Northwest Brief Therapy Training Center
Olympia, Washington

Types of Client-Therapist Relationships

Client-therapist relationships can be thought to fall into the following types. Keep in mind that this description is not a static state but is organic, fluid, and constantly changing. It is looked at from an interactional point of view, therefore, the therapist can influence the type of relationship that develops.

  1. Visitor Type Relationship

  2. This category of relationship occurs when during the course of the session and/or at the end of the assessment session, it is clear that the therapist and the client have been unable to come up with a complaint or a goal (see note on the criteria for workable goals). The client(s) may have “gripes”, but there is no expectation of change and solution.

    What to do: Give lots of positive feedback for what is going right and/or let the client know that we appreciate what a tough time he/she is having. The team can be very worried about his/her future and consequences of not solving the problem(s). Immediately offer another appointment, during which goal negotiation can take place. The therapist must be willing to accept that some clients may never pass this stage. A difficult clinical decision that should be made based on a variety of factors.

  3. Complainant Type Relationship

  4. The client is very observant and detailed in the description of complaints, usually is good at describing the patterns and sequences. By the end of the assessment phase it is clear that the therapist and client have the beginnings of a goal and some expectation of change and solution. The client, however, is not committed to taking steps to solve the problems and/or it is not clear to the client that he/she must take steps to find solutions.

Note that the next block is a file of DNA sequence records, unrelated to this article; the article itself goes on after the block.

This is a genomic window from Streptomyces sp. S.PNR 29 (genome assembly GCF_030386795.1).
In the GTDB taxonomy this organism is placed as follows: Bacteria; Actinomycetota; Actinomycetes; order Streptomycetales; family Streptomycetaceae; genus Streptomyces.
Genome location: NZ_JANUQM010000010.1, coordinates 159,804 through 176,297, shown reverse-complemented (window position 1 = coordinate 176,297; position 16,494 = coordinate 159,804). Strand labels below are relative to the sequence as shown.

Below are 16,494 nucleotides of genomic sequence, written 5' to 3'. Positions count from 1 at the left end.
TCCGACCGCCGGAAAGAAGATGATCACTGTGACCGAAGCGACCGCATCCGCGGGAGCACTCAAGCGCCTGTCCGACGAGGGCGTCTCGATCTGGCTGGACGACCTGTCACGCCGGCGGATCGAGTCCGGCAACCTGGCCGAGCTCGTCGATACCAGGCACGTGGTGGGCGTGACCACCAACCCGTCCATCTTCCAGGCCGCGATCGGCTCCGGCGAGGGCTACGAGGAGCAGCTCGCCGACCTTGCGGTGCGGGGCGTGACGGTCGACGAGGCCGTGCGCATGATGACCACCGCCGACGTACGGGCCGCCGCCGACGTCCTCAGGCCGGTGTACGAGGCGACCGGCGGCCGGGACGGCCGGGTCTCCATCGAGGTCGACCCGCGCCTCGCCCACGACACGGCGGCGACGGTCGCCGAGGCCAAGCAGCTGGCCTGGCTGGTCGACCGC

What to do: The client has identified what the solution would look like and there is some expectation of change, but the decision that he/she must take steps is not quite there yet. Therefore it would be advisable to limit the tasks to thinking or observation. He/she is more likely to comply with such a directive, thus, reducing the possibility of building “resistance”.

  5. Customer Type Relationship

  6. By the end of the assessment phase it is clear that the therapist and the client have together constructed a compliant which includes at least the beginnings of a goal and some expectations of solution. The client also becomes aware that the solution requires him/her to take necessary actions. The client expresses verbally and non-verbally he/she is ready to DO something to find a solution.

    What to do: Since the client is willing to take steps towards a solution, the therapist can go ahead and give behavioral tasks. The next step is to monitor his/her behaviors towards solution.

Word of caution: As stated earlier, not all client-therapist relationships fall into neat categories. This is just a guideline. When not sure, it is better to take a conservative approach.

© 1989 Insoo Kim Berg

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